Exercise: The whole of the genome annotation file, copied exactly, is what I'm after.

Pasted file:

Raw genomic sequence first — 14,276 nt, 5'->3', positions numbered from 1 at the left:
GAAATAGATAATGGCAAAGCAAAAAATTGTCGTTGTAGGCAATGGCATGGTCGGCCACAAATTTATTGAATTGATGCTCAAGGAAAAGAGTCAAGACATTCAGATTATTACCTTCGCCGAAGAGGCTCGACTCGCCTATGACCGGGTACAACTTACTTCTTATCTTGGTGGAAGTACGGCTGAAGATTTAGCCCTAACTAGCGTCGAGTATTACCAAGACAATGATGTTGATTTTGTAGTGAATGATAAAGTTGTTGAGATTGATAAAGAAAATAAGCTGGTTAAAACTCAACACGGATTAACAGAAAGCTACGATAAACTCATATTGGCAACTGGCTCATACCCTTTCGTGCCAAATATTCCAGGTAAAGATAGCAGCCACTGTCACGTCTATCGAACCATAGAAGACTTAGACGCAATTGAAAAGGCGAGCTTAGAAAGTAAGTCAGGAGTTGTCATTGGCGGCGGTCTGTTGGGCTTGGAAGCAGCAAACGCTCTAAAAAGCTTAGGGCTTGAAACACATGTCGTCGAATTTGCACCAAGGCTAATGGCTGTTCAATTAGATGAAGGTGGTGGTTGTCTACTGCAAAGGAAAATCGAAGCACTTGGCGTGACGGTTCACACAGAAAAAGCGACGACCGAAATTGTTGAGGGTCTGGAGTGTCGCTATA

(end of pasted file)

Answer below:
Raw genomic sequence first — 14,276 nt, 5'->3', positions numbered from 1 at the left:
GAAATAGATAATGGCAAAGCAAAAAATTGTCGTTGTAGGCAATGGCATGGTCGGCCACAAATTTATTGAATTGATGCTCAAGGAAAAGAGTCAAGACATTCAGATTATTACCTTCGCCGAAGAGGCTCGACTCGCCTATGACCGGGTACAACTTACTTCTTATCTTGGTGGAAGTACGGCTGAAGATTTAGCCCTAACTAGCGTCGAGTATTACCAAGACAATGATGTTGATTTTGTAGTGAATGATAAAGTTGTTGAGATTGATAAAGAAAATAAGCTGGTTAAAACTCAACACGGATTAACAGAAAGCTACGATAAACTCATATTGGCAACTGGCTCATACCCTTTCGTGCCAAATATTCCAGGTAAAGATAGCAGCCACTGTCACGTCTATCGAACCATAGAAGACTTAGACGCAATTGAAAAGGCGAGCTTAGAAAGTAAGTCAGGAGTTGTCATTGGCGGCGGTCTGTTGGGCTTGGAAGCAGCAAACGCTCTAAAAAGCTTAGGGCTTGAAACACATGTCGTCGAATTTGCACCAAGGCTAATGGCTGTTCAATTAGATGAAGGTGGTGGTTGTCTACTGCAAAGGAAAATCGAAGCACTTGGCGTGACGGTTCACACAGAAAAAGCGACGACCGAAATTGTTGAGGGTCTGGAGTGTCGCTATA